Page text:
This is a lazily written passage, produced with no discernible attempt at accuracy. Jordan Peterson, for one, has said that cultural norms should encourage monogamy, not (as the SPLC implies) that the state should coerce women into marriages they do not desire. James Damore’s infamous Google memo, seemingly unread by anyone at the SPLC, argued that differences between men’s and women’s interests partly explain why we continue to see gender disparities in STEM fields. Dave Rubin has occasionally (not “often”) hosted crackpots on his show — but that is not an endorsement of their views. (In most circumstances we should reject the suggestion of guilt by association.) As for Charlie Kirk and Candace Owens: It is true that they have said outrageous things, some of which are downright indefensible. But the SPLC is wrong to blur all distinction between agitators (Kirk, Owens) and thoughtful, if provocative, commentators (Peterson, Damore). At any rate, what is important to bear in mind is that the SPLC is here expressing its distaste for — and therefore its opinion of — people it dislikes. It has every legal right to do so. Conservative organizations should therefore resist the temptation to sue the SPLC for its opinions, however unfair or unprincipled.

Such lawsuits would also make the culture wars even nastier than they already are. For replacing argumentation with litigation raises a fundamental problem: American society has reached no consensus as to what the word “racist” even means. For some on the left, opposition to affirmative action is inherently racist. For some on the right, President Trump’s suggestion that a Mexican-American magistrate is incapable of judging him fairly is not a statement indicative of racism. Evacuated of all definitional coherence, “racist” is now a description so subjective that it has been rendered effectively meaningless. Court battles over accusations of racism threaten to convert our already visceral and tribal disagreements into disputes with legal (and financial) repercussions.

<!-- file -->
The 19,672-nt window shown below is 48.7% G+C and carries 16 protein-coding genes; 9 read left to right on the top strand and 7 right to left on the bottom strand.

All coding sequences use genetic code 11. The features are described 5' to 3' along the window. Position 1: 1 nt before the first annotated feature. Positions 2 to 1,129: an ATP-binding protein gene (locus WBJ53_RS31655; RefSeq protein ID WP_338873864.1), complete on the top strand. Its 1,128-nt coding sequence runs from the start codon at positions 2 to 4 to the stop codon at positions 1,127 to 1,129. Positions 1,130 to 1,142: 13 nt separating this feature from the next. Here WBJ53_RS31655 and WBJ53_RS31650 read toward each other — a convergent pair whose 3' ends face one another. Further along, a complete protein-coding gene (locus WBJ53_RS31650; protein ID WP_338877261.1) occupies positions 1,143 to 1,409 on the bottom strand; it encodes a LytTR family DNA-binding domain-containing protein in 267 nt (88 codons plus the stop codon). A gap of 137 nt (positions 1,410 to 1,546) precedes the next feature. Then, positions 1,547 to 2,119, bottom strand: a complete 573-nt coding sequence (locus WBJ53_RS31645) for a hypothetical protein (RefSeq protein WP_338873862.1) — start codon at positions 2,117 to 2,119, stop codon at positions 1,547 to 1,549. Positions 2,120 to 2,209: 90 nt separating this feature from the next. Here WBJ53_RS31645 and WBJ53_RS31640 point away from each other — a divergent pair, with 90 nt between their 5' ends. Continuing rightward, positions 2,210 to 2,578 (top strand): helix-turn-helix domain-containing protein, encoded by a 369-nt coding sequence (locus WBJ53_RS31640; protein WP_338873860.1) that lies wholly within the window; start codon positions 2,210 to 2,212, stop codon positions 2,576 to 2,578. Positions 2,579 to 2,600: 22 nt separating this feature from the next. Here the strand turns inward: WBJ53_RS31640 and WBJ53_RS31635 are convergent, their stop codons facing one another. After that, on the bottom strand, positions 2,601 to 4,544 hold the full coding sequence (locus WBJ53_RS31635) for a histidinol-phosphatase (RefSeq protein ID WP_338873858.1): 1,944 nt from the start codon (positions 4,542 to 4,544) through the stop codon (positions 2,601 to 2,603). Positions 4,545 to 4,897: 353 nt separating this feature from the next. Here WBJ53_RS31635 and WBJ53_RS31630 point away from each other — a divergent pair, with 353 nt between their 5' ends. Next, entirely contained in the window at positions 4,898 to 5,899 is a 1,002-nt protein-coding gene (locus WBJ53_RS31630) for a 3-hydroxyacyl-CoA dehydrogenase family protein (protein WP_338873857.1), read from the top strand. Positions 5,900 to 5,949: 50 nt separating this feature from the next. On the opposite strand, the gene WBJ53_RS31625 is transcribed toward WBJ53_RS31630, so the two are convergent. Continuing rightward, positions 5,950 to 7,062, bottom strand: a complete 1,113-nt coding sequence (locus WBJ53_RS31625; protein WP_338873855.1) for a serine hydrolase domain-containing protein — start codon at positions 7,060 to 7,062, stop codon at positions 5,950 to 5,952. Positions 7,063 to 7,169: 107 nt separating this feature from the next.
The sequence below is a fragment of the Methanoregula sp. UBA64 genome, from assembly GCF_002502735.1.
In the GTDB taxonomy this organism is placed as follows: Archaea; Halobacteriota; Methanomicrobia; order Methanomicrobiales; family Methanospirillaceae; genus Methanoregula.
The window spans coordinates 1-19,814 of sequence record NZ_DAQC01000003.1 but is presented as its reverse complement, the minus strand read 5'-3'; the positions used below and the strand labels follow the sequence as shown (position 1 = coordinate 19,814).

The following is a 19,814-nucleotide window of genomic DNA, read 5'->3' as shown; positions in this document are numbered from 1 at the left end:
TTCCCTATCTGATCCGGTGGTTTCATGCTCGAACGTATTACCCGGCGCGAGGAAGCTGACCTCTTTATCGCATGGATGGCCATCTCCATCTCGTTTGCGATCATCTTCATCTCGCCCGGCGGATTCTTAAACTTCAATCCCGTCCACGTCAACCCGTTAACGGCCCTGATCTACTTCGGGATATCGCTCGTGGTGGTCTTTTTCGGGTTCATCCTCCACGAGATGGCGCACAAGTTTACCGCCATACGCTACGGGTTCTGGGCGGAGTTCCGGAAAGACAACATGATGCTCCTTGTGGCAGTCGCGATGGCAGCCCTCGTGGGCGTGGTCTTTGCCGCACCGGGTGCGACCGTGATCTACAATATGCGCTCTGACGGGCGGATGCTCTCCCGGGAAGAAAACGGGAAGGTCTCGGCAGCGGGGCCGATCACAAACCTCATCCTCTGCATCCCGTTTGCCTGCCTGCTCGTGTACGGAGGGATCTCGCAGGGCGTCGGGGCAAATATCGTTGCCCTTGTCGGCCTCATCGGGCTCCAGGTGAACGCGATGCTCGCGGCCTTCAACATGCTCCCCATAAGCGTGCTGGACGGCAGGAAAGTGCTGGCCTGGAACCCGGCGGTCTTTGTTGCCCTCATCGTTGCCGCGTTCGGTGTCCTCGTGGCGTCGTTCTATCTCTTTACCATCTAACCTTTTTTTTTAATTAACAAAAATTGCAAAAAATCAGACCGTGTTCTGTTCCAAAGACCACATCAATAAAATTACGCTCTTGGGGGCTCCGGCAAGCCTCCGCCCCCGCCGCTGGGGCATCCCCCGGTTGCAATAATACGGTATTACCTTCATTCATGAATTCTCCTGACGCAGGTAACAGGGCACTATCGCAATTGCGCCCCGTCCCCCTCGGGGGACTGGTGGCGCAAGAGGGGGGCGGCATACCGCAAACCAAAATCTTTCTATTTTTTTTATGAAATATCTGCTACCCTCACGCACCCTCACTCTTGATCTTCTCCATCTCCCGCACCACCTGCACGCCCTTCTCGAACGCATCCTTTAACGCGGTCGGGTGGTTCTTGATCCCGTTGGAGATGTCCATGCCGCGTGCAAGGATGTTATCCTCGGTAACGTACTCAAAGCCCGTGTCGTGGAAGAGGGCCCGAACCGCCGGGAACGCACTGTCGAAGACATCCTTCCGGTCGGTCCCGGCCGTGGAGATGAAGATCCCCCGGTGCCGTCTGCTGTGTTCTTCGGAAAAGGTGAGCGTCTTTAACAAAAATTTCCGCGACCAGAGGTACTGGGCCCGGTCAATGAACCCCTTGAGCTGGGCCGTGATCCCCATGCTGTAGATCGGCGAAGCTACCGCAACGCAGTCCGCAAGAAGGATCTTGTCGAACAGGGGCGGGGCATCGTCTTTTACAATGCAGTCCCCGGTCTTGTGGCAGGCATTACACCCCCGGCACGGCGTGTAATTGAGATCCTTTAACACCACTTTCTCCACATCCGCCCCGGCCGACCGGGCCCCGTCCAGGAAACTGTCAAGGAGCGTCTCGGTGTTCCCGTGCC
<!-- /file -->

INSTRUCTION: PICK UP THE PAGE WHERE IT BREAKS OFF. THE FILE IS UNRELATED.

The way to oppose SPLC smears is with counterargument.

Further: The United States, as everyone knows, is growing increasingly polarized along political lines. Trump-administration officials have been heckled and harassed at restaurants; more and more people tell pollsters that they do not want their child to marry a member of the other political party. Lamentable trends such as these would only be exacerbated if conservative organizations resorted to litigation to settle arguments over “mischaracterizations” of their positions. We would advance from our already terrible status quo (“You’re racist!” says the Left; “No I’m not, you hack!” says the Right) to something even worse (“You’re racist!” writes the SPLC; “No I’m not, and I’ll see you in court!” responds a center-right organization).

Nor is there any reason to believe that a weakening of defamation-law standards would lead to unidirectional application of said law. After all, the SPLC itself could easily use libel laws to sue critics it finds disagreeable. (That might include critics who refer to its articles as frivolous and sloppy.) Nobody, however aggrieved, should hand softer libel laws to the SPLC in the name of fighting the SPLC.

The way to oppose SPLC smears is with counterargument. Or with outright dismissal — after the Nawaz case, taking the SPLC seriously has become even more difficult. Its descent can be accelerated by a simple tactic: Ignore it. There is neither need nor justification for silencing the SPLC with the power of the law.